Swelankomo, N. (2004). Helichrysum odoratissimum (L.) Sweet [Online]. Available at: http://www.plantzafrica.com/planthij/helichrysodor.htm [Accessed 13/06/2018].
Twilley, D., Kishore, N., Meyer, D., Moodley, I., Kumar, V., Lall, N. (2017a). The effect of Helichrysum odoratissimum (L.) sweet on cancer cell proliferation and cytokine production. Int. J. Pharmacogn. Phytochem. Res. 9 (5), 621–631. doi: 10.25258/phyto.v9i5.8138
Twilley, D., Langhansova, L., Palaniswamy, D., Lall, N. (2017b). Evaluation of traditionally used medicinal plants for anticancer, antioxidant, anti-inflammatory and anti-viral (HPV-1) activity. South Afr. J. Bot. 112, 494–500.
Van Puyvelde, L., De Kimpe, N., Costa, J., Munyjabo, V., Nyirankuliza, S., Hakizamungu, E., et al. (1989). Isolation of flavonoids and a chalcone from Helichrysum odoratissimum and synthesis of helichrysetin. J. Natural Prod. 52 (3), 629–633. doi: 10.1021/np50063a025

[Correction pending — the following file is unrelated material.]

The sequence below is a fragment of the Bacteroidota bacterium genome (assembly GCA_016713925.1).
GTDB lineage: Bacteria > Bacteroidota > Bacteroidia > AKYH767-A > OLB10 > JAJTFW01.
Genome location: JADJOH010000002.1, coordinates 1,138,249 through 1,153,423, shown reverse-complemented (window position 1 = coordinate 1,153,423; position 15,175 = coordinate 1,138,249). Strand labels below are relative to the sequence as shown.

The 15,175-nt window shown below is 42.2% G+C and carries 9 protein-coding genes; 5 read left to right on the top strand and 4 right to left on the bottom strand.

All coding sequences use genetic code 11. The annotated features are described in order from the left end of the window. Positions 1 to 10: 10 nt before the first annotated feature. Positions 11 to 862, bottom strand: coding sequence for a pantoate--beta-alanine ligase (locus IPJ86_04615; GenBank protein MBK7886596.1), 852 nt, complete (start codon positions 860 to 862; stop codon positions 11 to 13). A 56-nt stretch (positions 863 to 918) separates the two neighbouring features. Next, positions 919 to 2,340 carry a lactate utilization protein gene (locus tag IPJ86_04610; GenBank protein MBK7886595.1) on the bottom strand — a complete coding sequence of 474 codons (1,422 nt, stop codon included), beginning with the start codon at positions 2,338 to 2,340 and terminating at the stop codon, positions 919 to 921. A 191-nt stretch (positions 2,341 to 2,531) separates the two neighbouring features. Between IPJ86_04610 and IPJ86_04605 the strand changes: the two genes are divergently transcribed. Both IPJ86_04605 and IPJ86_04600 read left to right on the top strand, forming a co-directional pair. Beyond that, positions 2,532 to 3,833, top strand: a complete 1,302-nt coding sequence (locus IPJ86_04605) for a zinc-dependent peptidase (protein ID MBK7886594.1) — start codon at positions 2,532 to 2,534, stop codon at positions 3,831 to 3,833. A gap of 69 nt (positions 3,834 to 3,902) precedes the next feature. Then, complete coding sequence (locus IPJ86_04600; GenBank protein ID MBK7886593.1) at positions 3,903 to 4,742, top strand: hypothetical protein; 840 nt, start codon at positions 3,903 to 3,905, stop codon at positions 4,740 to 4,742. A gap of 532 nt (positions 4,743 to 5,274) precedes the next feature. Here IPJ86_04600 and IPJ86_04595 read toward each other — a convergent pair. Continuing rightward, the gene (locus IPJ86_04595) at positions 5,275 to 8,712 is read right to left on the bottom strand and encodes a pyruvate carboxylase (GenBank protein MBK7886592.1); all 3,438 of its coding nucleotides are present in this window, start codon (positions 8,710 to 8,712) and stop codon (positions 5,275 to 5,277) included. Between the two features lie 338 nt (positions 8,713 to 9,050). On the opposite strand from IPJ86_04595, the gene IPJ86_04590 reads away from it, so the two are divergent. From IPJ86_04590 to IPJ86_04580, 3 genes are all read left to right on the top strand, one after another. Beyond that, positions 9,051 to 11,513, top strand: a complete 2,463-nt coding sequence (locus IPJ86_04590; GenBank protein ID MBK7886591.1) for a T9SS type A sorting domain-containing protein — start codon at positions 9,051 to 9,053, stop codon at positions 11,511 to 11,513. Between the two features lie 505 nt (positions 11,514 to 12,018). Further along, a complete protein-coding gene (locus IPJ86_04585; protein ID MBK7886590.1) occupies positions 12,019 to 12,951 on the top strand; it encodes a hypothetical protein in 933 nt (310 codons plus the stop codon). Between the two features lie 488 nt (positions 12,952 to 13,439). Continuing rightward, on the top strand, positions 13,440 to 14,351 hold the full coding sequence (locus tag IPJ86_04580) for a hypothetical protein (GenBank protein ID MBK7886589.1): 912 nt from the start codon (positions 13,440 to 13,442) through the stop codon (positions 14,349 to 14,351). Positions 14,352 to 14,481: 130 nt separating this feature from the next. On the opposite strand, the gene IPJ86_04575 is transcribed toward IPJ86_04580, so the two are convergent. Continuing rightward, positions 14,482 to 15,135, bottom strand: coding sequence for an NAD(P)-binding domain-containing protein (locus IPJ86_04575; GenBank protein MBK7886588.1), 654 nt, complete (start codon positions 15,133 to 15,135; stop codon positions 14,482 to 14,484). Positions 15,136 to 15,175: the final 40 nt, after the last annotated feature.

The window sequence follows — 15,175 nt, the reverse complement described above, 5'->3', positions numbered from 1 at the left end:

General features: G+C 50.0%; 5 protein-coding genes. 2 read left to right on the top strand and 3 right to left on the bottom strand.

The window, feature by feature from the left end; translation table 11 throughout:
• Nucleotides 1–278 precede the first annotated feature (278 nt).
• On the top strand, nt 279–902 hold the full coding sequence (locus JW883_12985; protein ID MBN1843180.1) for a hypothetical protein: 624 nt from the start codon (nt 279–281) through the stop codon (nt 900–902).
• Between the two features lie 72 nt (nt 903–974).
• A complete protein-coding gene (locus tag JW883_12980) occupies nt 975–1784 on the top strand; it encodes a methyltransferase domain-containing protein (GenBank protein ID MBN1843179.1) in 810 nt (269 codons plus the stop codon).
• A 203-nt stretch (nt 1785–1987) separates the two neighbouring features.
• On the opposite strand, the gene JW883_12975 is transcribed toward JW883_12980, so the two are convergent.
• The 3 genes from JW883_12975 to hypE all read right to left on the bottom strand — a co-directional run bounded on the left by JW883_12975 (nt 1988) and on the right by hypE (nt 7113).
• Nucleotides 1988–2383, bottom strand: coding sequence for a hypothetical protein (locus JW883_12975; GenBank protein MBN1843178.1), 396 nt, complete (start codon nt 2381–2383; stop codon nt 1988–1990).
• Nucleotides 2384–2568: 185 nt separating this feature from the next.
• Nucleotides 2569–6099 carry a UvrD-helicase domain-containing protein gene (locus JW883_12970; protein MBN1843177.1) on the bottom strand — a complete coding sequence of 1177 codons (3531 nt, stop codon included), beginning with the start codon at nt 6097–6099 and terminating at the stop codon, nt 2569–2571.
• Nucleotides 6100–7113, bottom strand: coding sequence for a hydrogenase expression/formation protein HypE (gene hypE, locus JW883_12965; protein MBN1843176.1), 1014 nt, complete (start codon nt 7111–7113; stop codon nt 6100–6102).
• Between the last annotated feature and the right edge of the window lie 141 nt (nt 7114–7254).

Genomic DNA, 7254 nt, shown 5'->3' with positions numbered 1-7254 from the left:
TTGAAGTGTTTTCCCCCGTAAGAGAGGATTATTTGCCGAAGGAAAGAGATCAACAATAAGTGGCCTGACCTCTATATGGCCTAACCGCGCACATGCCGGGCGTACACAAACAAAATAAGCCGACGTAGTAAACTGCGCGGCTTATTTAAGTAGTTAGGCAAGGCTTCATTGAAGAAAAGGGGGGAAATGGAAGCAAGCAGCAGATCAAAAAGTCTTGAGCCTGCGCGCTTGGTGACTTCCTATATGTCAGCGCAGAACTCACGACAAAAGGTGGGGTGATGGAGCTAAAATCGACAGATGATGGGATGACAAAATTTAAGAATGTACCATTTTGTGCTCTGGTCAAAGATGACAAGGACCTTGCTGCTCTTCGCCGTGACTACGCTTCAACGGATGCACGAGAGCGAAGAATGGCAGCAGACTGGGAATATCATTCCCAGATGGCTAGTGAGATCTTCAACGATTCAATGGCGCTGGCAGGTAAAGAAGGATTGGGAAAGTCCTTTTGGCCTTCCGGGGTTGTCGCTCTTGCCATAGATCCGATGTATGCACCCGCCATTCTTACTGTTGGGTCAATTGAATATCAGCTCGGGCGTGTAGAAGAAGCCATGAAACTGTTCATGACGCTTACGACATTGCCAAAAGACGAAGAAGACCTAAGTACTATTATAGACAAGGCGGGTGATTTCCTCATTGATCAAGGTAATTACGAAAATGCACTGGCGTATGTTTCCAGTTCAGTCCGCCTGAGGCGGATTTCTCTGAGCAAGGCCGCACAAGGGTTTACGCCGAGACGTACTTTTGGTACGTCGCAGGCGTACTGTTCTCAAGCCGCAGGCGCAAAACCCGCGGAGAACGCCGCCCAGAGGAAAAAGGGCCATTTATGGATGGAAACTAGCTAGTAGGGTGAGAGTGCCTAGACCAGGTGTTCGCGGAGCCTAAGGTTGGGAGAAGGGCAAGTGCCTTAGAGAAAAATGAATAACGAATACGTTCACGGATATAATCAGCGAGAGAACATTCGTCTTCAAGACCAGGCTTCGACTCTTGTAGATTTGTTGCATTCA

Van Vuuren, S. F., Suliman, S., Viljoen, A. M. (2009). The antimicrobial activity of four commercial essential oils in combination with conventional antimicrobials. Lett. Appl. Microbiol. 48 (4), 440–446. doi: 10.1111/j.1472-765X.2008.02548.x
Walsh, T. R., Efthimiou, J., Dréno, B. (2016). Systematic review of antibiotic resistance in acne: an increasing topical and oral threat. Lancet Infect. Dis. 16 (3), 23–33. doi: 10.1016/S1473-3099(15)00527-
Walters, C. E., Ingham, E., Eady, E. A., Cove, J. H., Kearney, J. N., Cunliffe, W. J. (1995). In vitro modulation of keratinocyte-derived interleukin-1 alpha (IL-1 alpha) and peripheral blood mononuclear cell-derived IL-1 beta release in response to cutaneous commensal microorganisms. Infect. Immun. 63 (4), 1223–1228.